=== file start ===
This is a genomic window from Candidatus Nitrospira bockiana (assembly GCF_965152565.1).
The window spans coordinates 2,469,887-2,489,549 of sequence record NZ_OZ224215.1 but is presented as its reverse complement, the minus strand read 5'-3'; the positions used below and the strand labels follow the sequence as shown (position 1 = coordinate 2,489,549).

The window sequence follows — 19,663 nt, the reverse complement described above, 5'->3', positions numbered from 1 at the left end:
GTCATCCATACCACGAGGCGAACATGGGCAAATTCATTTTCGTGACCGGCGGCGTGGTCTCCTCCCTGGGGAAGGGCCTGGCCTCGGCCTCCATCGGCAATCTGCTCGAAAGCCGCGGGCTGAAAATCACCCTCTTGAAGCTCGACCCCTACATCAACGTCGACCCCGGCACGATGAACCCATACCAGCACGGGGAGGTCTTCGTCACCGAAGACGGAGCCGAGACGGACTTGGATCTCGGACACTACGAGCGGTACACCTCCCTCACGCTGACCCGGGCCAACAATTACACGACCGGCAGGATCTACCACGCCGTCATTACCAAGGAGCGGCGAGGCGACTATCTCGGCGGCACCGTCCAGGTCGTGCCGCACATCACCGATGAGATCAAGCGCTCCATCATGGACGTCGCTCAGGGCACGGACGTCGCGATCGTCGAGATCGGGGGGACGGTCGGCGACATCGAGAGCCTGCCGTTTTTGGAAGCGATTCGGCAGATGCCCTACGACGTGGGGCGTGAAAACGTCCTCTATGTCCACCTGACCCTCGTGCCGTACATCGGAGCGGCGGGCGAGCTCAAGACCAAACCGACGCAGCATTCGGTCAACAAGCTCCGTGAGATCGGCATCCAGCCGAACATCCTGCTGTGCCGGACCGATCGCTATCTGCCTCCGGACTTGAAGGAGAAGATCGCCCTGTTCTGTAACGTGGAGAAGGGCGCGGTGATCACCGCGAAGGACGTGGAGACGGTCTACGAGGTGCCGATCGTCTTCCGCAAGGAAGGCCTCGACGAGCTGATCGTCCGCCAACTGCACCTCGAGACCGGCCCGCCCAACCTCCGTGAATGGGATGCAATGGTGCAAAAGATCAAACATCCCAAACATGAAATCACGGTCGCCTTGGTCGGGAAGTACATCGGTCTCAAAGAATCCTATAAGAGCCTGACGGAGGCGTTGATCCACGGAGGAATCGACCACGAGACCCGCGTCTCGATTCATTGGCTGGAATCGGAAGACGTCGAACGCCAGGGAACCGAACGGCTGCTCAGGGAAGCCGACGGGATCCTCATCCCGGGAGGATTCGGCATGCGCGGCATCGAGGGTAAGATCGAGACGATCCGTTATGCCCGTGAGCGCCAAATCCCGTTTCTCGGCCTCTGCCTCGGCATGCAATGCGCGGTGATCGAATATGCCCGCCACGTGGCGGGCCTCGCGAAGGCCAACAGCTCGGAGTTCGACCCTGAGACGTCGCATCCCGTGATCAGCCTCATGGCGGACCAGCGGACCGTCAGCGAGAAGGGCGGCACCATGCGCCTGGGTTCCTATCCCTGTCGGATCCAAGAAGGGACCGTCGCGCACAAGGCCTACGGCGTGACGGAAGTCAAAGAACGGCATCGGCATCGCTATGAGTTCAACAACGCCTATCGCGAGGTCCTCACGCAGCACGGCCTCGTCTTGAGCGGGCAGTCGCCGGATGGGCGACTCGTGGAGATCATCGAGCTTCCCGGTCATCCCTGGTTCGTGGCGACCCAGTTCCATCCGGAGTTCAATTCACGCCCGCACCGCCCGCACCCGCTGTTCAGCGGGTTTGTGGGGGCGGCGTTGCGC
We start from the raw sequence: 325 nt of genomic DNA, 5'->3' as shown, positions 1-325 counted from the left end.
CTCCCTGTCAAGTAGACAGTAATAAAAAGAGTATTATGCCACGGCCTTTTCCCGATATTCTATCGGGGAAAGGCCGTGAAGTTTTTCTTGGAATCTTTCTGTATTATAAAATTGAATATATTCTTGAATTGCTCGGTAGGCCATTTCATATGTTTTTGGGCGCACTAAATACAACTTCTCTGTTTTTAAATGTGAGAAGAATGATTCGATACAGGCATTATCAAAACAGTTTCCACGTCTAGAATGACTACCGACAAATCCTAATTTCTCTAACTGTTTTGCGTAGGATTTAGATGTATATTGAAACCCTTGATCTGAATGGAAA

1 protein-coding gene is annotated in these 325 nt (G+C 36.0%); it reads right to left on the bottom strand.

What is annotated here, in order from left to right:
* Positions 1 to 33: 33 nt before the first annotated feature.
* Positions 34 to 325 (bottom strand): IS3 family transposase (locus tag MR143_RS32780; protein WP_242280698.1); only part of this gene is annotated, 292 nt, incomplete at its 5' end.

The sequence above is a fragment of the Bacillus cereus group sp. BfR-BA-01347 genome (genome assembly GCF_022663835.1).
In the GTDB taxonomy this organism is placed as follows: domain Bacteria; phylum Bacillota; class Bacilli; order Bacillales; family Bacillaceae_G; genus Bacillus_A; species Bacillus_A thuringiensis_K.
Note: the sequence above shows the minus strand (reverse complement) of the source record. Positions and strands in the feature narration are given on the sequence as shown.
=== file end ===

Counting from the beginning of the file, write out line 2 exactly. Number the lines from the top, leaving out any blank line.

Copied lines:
The window spans coordinates 2,469,887-2,489,549 of sequence record NZ_OZ224215.1 but is presented as its reverse complement, the minus strand read 5'-3'; the positions used below and the strand labels follow the sequence as shown (position 1 = coordinate 2,489,549).